But at some point as I punched flower shapes out of watermelon, I turned a corner and started letting go. I decided to let my kids create all the crafts (their stuff looked better than mine anyways). We painted purple rainbows and made hundreds of cupcakes. The always-sunny skies in Los Angeles darkened the day before the party and it rained. Every rainbow party, we decided, needs a little rain, especially during California’s horrific drought. The party was on. And it turned out perfect. My dearest friends showed up and transformed a beautiful piece of park into a rainbow wonderland.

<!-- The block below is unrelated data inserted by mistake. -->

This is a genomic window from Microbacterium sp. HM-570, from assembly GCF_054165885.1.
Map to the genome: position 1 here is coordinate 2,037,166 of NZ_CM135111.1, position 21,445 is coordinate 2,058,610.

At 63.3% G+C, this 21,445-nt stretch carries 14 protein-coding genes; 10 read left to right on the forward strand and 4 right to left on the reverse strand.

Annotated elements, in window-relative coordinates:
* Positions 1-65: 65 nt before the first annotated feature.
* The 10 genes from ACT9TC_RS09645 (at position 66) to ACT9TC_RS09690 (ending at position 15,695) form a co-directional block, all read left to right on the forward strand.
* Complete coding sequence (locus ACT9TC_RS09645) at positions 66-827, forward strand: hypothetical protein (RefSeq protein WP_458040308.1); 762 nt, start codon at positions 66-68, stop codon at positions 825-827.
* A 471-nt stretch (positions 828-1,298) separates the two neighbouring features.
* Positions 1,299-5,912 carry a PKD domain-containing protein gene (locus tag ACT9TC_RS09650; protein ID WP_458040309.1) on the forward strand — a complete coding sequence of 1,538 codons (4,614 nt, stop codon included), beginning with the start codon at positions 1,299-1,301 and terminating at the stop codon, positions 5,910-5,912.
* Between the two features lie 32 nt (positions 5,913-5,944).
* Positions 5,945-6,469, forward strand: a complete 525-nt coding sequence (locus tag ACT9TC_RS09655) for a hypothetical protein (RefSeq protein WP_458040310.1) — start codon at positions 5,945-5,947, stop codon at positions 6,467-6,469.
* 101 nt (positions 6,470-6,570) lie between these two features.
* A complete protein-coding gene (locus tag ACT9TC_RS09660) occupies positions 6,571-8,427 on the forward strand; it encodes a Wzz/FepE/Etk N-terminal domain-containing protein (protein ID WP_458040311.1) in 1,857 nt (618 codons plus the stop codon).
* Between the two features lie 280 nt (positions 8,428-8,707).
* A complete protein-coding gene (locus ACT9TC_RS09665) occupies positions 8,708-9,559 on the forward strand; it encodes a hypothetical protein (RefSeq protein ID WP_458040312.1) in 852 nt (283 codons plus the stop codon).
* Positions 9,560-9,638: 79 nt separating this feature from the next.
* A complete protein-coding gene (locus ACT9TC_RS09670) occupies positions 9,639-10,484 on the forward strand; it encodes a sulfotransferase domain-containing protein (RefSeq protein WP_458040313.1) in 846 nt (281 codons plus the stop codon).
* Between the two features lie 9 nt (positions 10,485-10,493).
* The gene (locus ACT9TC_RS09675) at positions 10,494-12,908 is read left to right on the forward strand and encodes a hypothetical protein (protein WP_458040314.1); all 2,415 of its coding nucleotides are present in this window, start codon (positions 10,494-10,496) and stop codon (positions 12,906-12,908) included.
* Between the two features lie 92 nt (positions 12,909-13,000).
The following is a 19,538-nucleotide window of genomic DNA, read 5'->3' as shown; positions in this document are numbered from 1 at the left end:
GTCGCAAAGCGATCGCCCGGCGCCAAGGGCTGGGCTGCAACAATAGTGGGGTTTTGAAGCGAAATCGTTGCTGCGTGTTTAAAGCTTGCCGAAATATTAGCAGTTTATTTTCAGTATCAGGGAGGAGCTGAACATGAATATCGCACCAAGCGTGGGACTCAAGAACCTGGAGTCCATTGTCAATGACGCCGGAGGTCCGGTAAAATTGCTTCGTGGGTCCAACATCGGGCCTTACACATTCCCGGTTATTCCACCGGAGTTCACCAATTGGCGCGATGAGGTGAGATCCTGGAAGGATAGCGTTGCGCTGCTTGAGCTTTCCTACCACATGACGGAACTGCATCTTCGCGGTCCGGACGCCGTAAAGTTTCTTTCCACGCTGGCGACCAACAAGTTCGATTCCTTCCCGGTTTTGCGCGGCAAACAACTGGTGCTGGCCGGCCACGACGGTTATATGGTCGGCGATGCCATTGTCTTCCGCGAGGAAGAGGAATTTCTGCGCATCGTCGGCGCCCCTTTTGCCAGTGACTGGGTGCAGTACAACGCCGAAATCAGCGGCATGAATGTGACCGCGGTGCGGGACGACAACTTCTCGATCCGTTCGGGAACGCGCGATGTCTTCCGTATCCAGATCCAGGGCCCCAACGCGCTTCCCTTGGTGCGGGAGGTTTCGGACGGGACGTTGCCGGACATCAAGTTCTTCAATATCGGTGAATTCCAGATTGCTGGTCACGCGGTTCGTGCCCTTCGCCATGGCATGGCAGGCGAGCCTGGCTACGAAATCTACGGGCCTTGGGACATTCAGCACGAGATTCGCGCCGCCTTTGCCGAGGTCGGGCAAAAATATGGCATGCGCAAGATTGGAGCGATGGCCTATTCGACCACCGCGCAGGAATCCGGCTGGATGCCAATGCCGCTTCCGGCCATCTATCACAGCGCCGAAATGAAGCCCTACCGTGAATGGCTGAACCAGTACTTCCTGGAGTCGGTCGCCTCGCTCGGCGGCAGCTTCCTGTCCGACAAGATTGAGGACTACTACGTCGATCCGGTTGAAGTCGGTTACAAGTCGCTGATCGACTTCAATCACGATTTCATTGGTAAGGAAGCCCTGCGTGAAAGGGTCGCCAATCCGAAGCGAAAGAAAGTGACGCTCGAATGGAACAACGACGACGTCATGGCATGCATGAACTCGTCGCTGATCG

My kids arrived not wearing the adorable party dresses I’d picked out, but in thrashed leggings with bird nests of tangles in their hair. They kicked off their rain boots and got to the business of having fun barefoot. We had a kid-run “Sprinkle Bar” and the most magnetic performer ever, who had the kids dancing in fairy wings and running around on a crystal hunt. Kids climbed trees, made fairy dust, created mayhem at the maypole, wore rainbow headdresses they made, and had their faces painted and bejeweled. They all looked like the magical creatures they are.